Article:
The Central Contra Costa Sanitary District (the District) collects and treats wastewater for 410,000 people in various San Francisco Bay Area communities. The District maintains more than 1,400 miles of sewer pipelines, ranging from 4 inches to 106 inches in diameter. There are several
pipe materials of varying age and condition. A case study is presented of a project to develop a statistical model to forecast the future condition of selected small-diameter (4- inch to 10-inch) sewer pipes and to estimate necessary rehabilitation capital costs to assist the District in Capital
Improvement Program development. A condition model uses detailed knowledge of a small portion of a system to predict the condition of the entire system. The detailed knowledge consists of pipe attribute data such as condition, age, material, size, and location for all pipes within the system.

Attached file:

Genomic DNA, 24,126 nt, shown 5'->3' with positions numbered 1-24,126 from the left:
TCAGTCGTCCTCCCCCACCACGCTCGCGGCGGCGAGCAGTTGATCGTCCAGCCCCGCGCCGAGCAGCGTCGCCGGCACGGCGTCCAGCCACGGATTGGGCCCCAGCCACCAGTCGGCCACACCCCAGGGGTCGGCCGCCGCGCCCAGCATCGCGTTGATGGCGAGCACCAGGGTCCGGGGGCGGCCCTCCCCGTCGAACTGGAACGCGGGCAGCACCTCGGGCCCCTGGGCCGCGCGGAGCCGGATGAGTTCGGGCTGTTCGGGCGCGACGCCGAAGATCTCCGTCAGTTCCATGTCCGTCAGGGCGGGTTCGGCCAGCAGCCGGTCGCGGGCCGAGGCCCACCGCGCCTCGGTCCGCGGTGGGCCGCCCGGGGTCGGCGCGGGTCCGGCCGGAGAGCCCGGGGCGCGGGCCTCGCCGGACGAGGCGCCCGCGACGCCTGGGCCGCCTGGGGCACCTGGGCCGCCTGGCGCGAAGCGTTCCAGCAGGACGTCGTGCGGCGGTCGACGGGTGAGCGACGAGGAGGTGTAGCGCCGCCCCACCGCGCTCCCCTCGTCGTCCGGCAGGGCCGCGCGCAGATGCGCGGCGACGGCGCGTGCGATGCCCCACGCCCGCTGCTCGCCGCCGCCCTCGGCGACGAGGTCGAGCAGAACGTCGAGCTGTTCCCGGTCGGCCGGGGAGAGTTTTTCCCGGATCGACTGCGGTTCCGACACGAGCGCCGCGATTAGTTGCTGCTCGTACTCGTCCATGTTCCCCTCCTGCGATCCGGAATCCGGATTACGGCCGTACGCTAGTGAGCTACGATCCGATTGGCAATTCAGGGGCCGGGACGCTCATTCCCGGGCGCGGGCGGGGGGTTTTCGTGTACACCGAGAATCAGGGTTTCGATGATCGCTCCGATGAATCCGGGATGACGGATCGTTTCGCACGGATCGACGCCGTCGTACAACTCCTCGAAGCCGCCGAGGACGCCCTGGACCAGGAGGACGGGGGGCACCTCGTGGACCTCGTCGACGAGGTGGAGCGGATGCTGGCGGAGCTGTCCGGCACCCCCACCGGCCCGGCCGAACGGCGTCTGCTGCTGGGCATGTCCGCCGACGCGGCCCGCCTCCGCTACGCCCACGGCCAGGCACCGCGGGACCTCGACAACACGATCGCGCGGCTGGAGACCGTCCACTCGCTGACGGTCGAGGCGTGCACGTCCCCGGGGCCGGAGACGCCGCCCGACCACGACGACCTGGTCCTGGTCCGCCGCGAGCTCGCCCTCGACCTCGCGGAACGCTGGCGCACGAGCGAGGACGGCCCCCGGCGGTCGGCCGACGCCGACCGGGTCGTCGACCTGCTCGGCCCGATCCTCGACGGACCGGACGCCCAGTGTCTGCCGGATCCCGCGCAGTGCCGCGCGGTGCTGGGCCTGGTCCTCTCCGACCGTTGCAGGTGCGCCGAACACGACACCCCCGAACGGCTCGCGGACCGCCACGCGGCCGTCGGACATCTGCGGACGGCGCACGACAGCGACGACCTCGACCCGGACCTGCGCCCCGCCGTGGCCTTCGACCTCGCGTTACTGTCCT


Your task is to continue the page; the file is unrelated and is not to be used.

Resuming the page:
The condition of a small portion of the system is determined from detailed closed-circuit television (CCTV) inspection. A non-linear model that is linear in its parameters was developed to relate the “known” condition of selected pipes to the attributes of those pipes. The resulting
equations were used to predict the future condition of the entire system. Forecast costs of rehabilitation for predicted poor condition pipes are estimated using a costing model that integrates the predicted condition, material, size, location, and unit cost estimates for various rehabilitation
strategies. The costing model uses current bid tabulation data from the local area to provide realistic program cost estimates. The pipe inventory, CCTV condition data, the predictive modeling equations, and the costing model are integrated into a single Microsoft Access database. This
database forecasts the condition and estimated cost of rehabilitation for each pipe in the District's system of small diameter pipes for a user defined planning horizon. This study demonstrated that condition modeling provides an efficient means to plan future expenditures and staffing
requirements. Other models of infrastructure condition are described and compared to the results of this effort. Lastly, recommendations are made for further developing this technique for Capital Improvement Program development and how the District is currently using the model.
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